Yogi Bhajan, Where did the gram go?

Sat Nam Dear Family,

It was August 1988. Twenty or so members of the L.A. Sangat piled into many cars as we caravanned to Santa Barbara, CA. It was just a two hour drive up the coast, and a magnificent drive at that. It was going to be a fun outing; beautiful drive, sun, beach, golf, swimming, what’s not to look forward to? A doctor in our community was attending a convention in Santa Barbara and we came along. I’m not sure why but, the Siri Singh Sahib had some important reason in mind, but I didn’t bother to care as it would just interfere with the fun.

We all stayed at the Fess Parker Resort and Hotel which is located right on the beach. Fess Parker, I remember thinking, wasn’t he Daniel Boone in the T.V. series? He was. Well, that didn’t make me feel any better about the hotel. After all, I’d prefer a professional hotelier, not an actor from Texas with a degree in frontiersmen-ship. Anyway, it was what it was and I wasn’t going to let anything interfere with my enjoyment. I apologize to Mr. Parker. His hotel was very nice and much better than expected, a good start to the merriment. Thank you Mr. Parker.

The days were free and most went to the beach. I chose the adjoining golf course. I don’t remember with whom I played but there was usually another golfer in the group. Courses like these which overlook the Pacific Ocean are especially beautiful and extra fun to play.  I was walking back to the hotel from the clubhouse when I noticed another gentleman walking beside me. He said, “How are you.” “Great,” I responded automatically, raising my eyes towards his in a mannerful mode. Oh, I thought to myself, it’s Billy Graham, the world’s most famous living Christian preacher, in fact, the spiritual advisor to the last five Presidents!

We talked for several minutes as we walked back. I acted at my best. He asked about who I was and was gracious in hearing my response. We talked about golf and how he “used to be” a 2 handicapper (that’s a very good golfer). We talked about why he was here and other nonsense. As we climbed the stairs to the lobby, we said pleasant and graceful goodbyes with blessings thrown in for good measure.

I went directly to the Master’s suite. “I’ve been waiting for you. Where have you been,” he queried. “I’ve been playing golf,” I answered. “Oh, that’s O.K., he said. He always encouraged good, clean fun, thank God. “The course was crowded and I teed off later than expected. Guess who I ran into on the way back from the course,” I said, “Billy Graham,” I concluded so as not to appear to be asking such a stupid question. “Oh, why didn’t you bring him here?” the Master requested. Another one liner from the Master which stopped me in my tracks. I was painfully embarrassed at my self-centeredness and ill manners. I must have looked stunned, yes, why didn’t I bring him over. I didn’t even think of it. I know how much he likes to meet with people of this stature. And here’s the worst part, all I could think about was myself, and, stupidly, I actually feel good about me.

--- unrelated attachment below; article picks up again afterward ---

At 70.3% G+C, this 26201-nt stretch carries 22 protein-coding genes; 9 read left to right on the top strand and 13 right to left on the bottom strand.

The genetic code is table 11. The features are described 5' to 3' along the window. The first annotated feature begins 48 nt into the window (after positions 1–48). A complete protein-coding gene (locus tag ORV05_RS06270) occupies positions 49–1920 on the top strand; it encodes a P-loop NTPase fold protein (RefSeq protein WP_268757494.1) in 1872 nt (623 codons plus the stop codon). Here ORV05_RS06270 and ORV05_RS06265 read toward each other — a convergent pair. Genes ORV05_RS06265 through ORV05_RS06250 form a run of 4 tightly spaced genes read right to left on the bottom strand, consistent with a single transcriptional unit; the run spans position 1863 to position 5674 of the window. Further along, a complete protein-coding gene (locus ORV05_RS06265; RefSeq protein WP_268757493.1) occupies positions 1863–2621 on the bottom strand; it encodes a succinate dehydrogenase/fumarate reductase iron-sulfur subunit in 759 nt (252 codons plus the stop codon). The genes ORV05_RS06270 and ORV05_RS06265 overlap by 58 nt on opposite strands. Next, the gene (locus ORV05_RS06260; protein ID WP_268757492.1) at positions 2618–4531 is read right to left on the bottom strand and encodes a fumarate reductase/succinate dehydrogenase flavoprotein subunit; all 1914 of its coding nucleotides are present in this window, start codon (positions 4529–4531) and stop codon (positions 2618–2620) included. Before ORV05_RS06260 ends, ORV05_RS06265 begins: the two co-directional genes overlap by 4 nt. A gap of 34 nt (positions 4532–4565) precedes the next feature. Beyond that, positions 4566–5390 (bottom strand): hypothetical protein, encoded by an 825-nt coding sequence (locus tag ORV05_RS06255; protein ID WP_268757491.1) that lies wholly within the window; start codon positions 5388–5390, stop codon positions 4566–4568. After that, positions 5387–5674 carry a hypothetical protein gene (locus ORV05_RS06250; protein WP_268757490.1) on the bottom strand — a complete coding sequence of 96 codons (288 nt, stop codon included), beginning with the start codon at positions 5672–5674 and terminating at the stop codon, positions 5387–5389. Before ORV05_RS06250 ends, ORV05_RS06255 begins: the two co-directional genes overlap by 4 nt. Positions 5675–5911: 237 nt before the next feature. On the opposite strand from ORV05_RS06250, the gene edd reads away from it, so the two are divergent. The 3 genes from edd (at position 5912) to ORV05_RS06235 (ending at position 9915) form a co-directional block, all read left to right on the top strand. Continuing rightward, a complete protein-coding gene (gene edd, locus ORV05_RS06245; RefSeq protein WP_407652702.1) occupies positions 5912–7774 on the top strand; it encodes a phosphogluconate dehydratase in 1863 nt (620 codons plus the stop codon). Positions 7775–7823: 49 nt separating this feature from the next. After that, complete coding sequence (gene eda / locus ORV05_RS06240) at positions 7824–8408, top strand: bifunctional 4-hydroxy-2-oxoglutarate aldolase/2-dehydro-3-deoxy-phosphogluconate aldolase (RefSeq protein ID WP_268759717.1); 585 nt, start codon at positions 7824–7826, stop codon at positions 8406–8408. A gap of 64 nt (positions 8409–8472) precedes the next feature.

I rushed out to retrieve Reverend Graham. It was too late. I had missed this opportunity to serve and please my Teacher and my consciousness.

I remember thinking, “Boy, I’ve got a long way to go, but I’ll keep up.” How lucky was I to have a teacher who would put up with such senselessness, especially from one on whom he depended. I promised myself to never do it again. And, I didn’t, of course, until the next blunder which I didn’t see coming. At least I didn’t repeat the same mistake.

That’s the process of teaching and learning. It’s both painful and joyful at the same time. Rather than be devastated by each painful wrong turn, I became joyful and grateful for the experience and awareness that life gets better with these positive changes. I learned to skip the painful part and go right to the joy as the process was going to continue whether or not I liked it. Why not! Nothing was going to change the past. If I’m going to do this, I may as find a way to enjoy it. Thankfully, I did and I do.

Stay tuned,

M.S.S. Hari Jiwan Singh Khalsa

Chief of Protocol

Sikh Dharma

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